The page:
Rappler gets support from media, rights group after SEC’s shutdown order

Jul. 02, 2022

CAGAYAN DE ORO CITY, Philippines — Media organizations and rights group expressed their support to Rappler after the Securities and Exchange Commission (SEC) ordered it to cease operations on June 28, two days before Pres. Rodrigo Duterte stepped down from office.

The National Union of Journalists of the Philippines (NUJP), in a statement Wednesday, June 29, said they stand with Rappler, its journalists, and staff “as the government continues to try to shut them down.”

The SEC’s recent move is an affirmation of its commission en banc decision issued on Jan. 11, 2018, which found Rappler violating the “constitutional and statutory foreign equity restrictions in mass media”.

SEC said Rappler issued “questionable Philippine Depository Receipts (PDRs)” that granted Omidyar Network, a foreign entity, control over the media organization.

But NUJP said, throughout the six years of Duterte administration, they have seen lawsuits and regulatory processes used as tools to muzzle the press referring to the charges against Rappler, the denial of ABS-CBN franchise, and made-up criminal cases against community journalists, among others.

To recall, Duterte’s relationship with the media did not start well after he won the 2016 elections. He said journalists are “not exempted from assassination, if you’re son of a bitch”. When he finished his term on June 30, a total of 24 media practitioners were killed.

From 2016 to 2021, NUJP documented 230 cases of attacks on journalists including arrests and detention, filing of libel cases, intimidation, surveillance, red-tagging, and cyberattacks.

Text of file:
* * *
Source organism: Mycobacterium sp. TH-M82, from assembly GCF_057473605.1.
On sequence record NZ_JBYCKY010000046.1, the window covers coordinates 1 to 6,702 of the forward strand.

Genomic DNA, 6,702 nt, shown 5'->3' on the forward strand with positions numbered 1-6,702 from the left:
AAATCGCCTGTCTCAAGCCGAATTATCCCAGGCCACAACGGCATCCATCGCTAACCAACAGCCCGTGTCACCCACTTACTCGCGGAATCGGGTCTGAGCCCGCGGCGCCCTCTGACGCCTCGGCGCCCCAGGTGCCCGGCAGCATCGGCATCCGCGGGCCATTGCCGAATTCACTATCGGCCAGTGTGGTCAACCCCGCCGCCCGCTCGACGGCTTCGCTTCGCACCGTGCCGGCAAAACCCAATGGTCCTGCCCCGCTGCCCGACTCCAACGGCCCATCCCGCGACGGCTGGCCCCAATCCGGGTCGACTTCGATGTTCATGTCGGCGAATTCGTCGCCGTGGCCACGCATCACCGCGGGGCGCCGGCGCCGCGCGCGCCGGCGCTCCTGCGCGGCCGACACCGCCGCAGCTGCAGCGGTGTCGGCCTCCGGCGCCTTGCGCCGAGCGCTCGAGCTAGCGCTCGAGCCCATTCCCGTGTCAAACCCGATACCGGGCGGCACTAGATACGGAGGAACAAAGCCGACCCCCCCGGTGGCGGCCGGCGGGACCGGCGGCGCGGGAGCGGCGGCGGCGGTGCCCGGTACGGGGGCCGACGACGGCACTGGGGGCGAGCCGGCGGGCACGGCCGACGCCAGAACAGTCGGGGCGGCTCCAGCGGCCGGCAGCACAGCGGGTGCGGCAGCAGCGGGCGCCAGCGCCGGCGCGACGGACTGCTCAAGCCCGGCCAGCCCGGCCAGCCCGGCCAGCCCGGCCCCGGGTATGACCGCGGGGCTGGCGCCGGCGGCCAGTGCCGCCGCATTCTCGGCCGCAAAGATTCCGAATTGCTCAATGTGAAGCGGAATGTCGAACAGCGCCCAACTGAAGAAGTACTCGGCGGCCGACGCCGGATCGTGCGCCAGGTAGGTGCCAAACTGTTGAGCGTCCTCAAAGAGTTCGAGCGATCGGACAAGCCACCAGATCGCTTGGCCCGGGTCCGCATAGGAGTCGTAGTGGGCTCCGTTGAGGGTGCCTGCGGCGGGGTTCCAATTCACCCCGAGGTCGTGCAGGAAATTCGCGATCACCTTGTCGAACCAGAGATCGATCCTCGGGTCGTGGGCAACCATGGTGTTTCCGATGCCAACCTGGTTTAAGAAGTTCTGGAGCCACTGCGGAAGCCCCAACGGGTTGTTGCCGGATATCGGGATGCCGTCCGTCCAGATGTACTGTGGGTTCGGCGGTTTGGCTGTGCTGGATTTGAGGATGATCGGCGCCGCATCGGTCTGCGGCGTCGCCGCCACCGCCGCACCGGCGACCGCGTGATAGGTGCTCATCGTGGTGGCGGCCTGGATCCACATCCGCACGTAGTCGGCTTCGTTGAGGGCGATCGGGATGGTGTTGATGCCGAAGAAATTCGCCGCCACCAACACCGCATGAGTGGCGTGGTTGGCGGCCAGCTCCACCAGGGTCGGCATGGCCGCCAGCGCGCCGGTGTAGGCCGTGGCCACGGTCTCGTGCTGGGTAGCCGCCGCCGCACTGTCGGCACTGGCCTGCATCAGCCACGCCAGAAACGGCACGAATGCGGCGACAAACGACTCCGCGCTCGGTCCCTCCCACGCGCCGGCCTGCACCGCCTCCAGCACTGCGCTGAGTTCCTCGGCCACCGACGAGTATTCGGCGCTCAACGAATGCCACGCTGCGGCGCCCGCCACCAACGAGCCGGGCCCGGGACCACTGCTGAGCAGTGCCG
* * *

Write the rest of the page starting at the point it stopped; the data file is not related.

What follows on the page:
Duterte recently admitted to using his executive powers to target ABS-CBN and to block alternative news sites Bulatlat and Pinoy Weekly. The latter was imposed by the National Telecommunication Commission including the regulation of blocktime broadcasting arrangements under the Kapisanan ng mga Brodkaster ng Pilipinas.

“It is clear now, if it had not been clear before, that the journalism community and the communities that we report about and for must stand together against government moves to harass, restrict, and silence any of us to keep the press free for all of us,” NUJP urged.

The International Federation of Journalists also supported Rappler saying “independent media is essential for informing people and holding leaders to account” and called on the government “to end its efforts to silence the media”.

The Hold the Line Coalition (HTL) Steering Committee (SC) also condemned the “historic shutdown order” saying it “marks an escalation in the years-long pressure on the few remaining independent news publishers in the Philippines”.

HTL-SC includes the International Center for Journalists, Committee to Protect Journalists, and Reporters Without Borders.

Bulatlat said the SEC order is a form of censorship and is part of deliberate efforts to discredit and stifle the press.

‘Digital Martial Law’

“The Duterte administration wants to leave behind a shameless legacy of Marcosian attacks on press freedom – and that it is laying the groundwork for a digital martial law under the incoming Marcos-Duterte administration,” rights group Karapatan said.

Karapatan also rallied behind Rappler as it denounced acts of censorship and State repression. It said the chilling effect of coordinated efforts against press freedom cannot be understated when the state of human rights in the Philippines is already dismal.

“With the incoming administration’s aversion to the media together with its machinery of lies and historical distortions, these actions set a dangerous precedent to further weaponize the law to muzzle and intimidate independent media, critical voices, and dissent,” the group warned.

Rappler has appealed SEC’s decision before the Court of Appeals. While the appeal was pending, Omidyar Network, through its representative, Stephen King, announced its intention to donate the PDRs to the Filipino staff of Rappler.

In a news report, Nobel Laureate and Rappler co-founder Maria Ressa said they will “continue to work and to do business as usual.” She added, “We will follow the legal process and continue to stand up for our rights. We will hold the line”. (davaotoday.com)

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